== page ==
Prairie Island Indian Community invites all to celebrateThe Mdewakanton, "those who were born of the waters," have lived on Prairie Island for generations. The land on the Mississippi River is considered a spiritual place.
By: Ruth Nerhaugen, The Republican Eagle
The Mdewakanton, "those who were born of the waters," have lived on Prairie Island for generations. The land on the Mississippi River is considered a spiritual place.
In the early 1800s white settlers took much of the Minnesota territory, leaving the Dakota people a small reservation along the Minnesota River in western Minnesota. This resulted in the suppression of their native Dakota language, culture and religion for generations.
Starting in 1880, Mdewakanton families began to return to Prairie Island, buying back small parcels of their ancestral home. In 1936, the Prairie Island Indian Community was recognized by the federal government and 534 acres of the island became their reservation.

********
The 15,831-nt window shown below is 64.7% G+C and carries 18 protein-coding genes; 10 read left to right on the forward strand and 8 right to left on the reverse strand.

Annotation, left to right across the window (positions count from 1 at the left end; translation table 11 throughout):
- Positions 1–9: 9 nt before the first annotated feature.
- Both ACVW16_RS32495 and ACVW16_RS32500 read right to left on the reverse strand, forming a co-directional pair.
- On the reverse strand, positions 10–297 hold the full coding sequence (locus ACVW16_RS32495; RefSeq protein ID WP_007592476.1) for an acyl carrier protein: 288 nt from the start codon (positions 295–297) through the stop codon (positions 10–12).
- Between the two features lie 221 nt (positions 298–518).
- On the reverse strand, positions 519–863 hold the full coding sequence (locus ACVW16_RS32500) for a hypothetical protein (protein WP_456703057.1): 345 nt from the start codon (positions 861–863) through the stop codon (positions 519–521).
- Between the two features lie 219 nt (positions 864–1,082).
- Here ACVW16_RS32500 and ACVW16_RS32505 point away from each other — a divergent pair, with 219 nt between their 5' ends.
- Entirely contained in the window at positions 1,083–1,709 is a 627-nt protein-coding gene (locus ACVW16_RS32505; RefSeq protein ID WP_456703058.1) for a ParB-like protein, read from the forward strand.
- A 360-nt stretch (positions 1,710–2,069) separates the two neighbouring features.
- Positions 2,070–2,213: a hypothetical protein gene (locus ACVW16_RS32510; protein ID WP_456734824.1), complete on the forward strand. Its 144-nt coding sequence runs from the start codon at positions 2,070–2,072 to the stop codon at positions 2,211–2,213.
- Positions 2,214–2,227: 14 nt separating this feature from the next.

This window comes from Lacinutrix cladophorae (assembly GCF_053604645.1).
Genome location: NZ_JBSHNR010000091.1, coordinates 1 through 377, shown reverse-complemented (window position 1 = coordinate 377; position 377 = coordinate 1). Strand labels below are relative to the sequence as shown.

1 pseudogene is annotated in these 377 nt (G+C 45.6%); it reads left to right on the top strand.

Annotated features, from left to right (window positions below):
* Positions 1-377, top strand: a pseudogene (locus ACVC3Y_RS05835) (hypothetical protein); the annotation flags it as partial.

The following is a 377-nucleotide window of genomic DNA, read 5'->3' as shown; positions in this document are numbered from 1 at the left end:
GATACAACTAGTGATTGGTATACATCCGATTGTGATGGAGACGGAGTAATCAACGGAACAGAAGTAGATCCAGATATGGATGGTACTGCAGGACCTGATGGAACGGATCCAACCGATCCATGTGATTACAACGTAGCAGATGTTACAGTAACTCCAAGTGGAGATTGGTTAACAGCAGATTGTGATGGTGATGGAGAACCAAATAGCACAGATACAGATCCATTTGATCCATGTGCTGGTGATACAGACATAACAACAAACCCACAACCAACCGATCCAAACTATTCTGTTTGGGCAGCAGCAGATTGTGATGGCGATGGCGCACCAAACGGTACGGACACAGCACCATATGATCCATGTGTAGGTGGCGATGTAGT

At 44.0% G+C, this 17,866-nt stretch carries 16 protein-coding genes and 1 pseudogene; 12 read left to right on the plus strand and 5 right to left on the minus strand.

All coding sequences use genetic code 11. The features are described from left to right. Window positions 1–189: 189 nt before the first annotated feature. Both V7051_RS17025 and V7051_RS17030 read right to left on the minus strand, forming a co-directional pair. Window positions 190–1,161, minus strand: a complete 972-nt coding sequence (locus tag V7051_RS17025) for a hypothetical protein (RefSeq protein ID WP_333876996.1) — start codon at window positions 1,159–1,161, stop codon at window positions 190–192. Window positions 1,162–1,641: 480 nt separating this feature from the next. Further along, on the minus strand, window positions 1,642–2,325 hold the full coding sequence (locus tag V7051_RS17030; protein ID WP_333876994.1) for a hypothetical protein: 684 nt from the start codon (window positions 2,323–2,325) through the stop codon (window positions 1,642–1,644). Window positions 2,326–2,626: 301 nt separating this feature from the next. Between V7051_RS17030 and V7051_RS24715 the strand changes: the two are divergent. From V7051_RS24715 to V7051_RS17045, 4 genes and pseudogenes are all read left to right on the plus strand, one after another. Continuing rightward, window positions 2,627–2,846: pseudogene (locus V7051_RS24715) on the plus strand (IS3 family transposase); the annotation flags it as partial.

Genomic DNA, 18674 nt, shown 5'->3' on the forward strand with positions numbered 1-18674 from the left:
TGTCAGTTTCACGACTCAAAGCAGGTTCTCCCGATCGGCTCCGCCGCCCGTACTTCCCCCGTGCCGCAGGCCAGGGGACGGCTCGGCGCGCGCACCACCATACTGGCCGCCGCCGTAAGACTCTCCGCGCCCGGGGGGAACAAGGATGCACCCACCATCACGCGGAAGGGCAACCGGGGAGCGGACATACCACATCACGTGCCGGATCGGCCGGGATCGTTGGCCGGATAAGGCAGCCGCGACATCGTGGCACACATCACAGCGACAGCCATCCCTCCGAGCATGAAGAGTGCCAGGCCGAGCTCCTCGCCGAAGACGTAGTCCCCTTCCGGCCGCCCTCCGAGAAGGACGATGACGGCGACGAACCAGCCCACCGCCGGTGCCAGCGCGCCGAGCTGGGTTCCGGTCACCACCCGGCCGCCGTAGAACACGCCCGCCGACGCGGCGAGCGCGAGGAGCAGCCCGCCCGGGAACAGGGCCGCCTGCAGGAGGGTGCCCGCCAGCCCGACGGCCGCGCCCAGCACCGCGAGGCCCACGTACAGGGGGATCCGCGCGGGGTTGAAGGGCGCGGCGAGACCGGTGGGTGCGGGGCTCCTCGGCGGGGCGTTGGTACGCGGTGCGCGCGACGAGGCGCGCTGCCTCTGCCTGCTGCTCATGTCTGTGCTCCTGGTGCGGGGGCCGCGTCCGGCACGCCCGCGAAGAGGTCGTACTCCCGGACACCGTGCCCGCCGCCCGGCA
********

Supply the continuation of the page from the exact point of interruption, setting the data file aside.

Economic hope returned to Prairie Island in 1984 with the opening of Treasure Island Bingo, which expanded a few years later into Treasure Island Casino, with slot machines and blackjack tables.
In 1996, the casino was remodeled and a hotel was added. Another expansion took place in 2000-01, and the hotel got a makeover in 2004. Another addition with more hotel rooms, event center and a bowling alley opened in 2008 .
According to tribal spokesmen, the Mdewakanton consider gaming the new buffalo because it has brought jobs and income, water and sewer plants, paved roads and a future.
Prairie Island community members celebrate their heritage with a traditional pow wow in mid-July, the Prairie Island Wacipi celebration.
Native Americans from across the country gather on the pow wow grounds adjacent to the casino to dance to the music created by traditional drum groups. Native crafts and foods add to the celebration of heritage. The public is welcome to attend.
The community also offers a sports complex with four diamonds for softball and baseball. That complex is busy from April through September.
For more information, go online to www.prairieisland.org.